USC Election 2012 covers this year’s presidential election, as well as state races, ballot initiatives and more. The online resource contains unique political research and opinion from USC professors that can’t be found elsewhere, such as:
• Obama & The Return of the Young Voter – Morley Winograd of the Center on Communication Leadership & Policy at the USC Annenberg School for Communication and Journalism found that the “established conservative power structure has basically rejected millennial ideas of conservatism.”
• The Fight for the Base – Darry Sragow of the USC Dornsife College of Letters, Arts and Sciences noted that socially conservative voters possibly damaging the GOP by not taking into account Mitt Romney’s strength against President Obama. “Republican registration is down to just over 30 percent because the social conservatives are driving more moderate voters out of the party in their suicidal quest for ideological purity,” he said.
• Partisanship Broken Down – USC Dornsife assistant professor of psychology Jesse Graham studied moral ideals held by conservatives and liberal politicians. One of the challenges faced by this year’s Republican candidates is trying to appeal to both the base and to moderates. “Values speak much more powerfully than compromises,” Graham said.
Election 2012 was created in the lead-up to the 2008 presidential election and has been published between elections under the name Politics and Society, providing an extensive archive of articles and story ideas.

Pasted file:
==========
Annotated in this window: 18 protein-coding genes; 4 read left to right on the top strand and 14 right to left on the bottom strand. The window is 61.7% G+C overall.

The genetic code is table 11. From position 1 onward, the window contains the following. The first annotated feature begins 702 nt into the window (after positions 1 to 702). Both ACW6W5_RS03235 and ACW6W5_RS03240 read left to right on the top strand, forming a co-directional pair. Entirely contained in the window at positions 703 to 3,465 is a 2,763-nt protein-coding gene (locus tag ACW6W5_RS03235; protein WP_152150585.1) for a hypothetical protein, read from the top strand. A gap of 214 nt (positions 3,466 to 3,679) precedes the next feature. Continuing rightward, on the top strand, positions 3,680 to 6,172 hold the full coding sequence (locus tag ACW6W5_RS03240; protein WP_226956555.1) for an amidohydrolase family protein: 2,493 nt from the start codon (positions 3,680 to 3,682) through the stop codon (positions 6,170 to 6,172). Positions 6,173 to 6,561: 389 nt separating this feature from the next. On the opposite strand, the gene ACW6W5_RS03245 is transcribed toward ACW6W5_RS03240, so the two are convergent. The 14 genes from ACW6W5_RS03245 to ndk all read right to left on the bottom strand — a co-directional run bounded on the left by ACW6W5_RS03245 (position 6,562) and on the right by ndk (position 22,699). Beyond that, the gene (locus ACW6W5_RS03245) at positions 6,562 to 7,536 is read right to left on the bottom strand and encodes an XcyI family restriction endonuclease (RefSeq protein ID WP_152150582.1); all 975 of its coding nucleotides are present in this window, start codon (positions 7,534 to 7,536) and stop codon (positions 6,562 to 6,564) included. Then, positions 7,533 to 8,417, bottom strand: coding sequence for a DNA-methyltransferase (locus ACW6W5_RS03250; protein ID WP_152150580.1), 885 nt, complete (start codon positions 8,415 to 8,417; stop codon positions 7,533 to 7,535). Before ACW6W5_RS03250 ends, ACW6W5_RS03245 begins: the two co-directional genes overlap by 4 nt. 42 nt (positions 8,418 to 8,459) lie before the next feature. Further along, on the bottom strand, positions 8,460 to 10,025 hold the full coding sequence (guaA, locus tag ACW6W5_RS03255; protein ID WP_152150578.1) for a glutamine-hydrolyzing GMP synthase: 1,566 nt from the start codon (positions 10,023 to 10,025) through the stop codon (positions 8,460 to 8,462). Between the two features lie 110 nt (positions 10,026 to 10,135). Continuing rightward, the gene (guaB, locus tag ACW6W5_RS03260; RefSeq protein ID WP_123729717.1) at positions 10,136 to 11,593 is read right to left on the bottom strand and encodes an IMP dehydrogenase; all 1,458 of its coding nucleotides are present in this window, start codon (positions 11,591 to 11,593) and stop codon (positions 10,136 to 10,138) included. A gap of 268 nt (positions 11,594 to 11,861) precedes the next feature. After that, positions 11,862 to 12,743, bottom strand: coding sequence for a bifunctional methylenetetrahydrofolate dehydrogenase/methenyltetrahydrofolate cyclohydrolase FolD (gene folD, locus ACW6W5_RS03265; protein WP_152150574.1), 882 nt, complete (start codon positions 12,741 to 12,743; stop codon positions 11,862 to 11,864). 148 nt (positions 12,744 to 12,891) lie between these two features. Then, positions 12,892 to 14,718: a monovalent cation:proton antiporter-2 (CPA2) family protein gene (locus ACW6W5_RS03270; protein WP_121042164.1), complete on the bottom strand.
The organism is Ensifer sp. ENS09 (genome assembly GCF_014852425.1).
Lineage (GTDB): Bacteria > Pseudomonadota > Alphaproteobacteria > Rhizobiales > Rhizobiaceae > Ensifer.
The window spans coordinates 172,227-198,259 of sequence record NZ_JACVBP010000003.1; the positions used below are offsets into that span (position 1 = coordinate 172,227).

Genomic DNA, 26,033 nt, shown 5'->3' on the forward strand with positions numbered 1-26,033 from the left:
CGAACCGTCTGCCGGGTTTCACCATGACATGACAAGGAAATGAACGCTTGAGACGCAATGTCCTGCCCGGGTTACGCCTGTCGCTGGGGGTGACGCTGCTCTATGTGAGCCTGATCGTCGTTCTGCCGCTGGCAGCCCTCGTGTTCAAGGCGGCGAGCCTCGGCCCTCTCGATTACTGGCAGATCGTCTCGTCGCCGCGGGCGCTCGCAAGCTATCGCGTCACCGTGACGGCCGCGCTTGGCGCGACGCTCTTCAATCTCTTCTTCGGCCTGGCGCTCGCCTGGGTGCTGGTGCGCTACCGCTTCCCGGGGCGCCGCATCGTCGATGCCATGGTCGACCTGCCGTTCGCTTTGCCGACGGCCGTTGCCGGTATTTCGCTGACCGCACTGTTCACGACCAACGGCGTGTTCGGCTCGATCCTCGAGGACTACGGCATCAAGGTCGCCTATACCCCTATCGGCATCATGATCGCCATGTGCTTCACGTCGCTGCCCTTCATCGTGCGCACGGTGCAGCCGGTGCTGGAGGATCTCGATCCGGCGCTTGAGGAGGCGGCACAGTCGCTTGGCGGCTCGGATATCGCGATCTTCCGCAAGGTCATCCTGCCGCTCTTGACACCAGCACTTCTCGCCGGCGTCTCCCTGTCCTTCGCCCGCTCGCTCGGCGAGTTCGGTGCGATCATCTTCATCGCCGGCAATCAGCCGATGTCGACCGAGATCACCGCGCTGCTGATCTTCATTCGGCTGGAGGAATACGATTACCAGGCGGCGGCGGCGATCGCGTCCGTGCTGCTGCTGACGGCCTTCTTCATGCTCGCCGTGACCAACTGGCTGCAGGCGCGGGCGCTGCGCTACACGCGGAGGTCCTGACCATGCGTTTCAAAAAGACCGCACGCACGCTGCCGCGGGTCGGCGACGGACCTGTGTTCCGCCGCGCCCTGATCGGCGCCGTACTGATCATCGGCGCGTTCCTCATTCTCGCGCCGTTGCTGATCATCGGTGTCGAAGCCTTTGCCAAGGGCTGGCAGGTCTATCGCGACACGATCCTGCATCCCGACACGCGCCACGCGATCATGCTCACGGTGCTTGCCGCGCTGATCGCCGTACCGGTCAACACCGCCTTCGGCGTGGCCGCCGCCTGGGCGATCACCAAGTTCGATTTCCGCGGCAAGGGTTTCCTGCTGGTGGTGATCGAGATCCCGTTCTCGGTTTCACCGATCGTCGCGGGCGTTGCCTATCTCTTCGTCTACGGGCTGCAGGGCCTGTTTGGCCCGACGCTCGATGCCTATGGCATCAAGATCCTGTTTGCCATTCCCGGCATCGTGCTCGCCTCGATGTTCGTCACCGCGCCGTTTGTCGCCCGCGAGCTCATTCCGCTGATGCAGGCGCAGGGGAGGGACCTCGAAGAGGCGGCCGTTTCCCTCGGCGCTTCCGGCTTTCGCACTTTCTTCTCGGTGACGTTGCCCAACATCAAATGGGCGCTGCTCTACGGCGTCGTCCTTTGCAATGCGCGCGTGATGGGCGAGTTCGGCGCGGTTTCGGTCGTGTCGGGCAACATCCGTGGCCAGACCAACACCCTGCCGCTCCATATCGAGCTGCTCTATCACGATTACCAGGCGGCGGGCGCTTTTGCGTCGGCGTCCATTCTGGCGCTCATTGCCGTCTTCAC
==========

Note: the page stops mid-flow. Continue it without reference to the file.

The website also is the place to learn the latest results of the USC Dornsife/Los Angeles Times Poll, a real-time window into the minds of California voters. The project is a series of statewide public opinion polls conducted at regular intervals in California.
Election 2012 has been overseen from the start by Senior Online News Editor Eliza Gallo, formerly a journalist at Condé Nast, Hearst and Variety Group magazines. To submit items for consideration, contact Gallo at (213) 821-2391 or firstname.lastname@example.org.
Reporters and op-ed editors interested in political commentary can also visit ThinkUSC, the university’s new op-ed site, which gathers published commentaries from USC faculty.
Another resource for media seeking experts on specific topics is the searchable Election 2012 Experts Directory, featuring USC professors who have agreed to be responsive to reporters and ready to share their expertise with journalists on topics ranging from campaign strategy to voter demographics.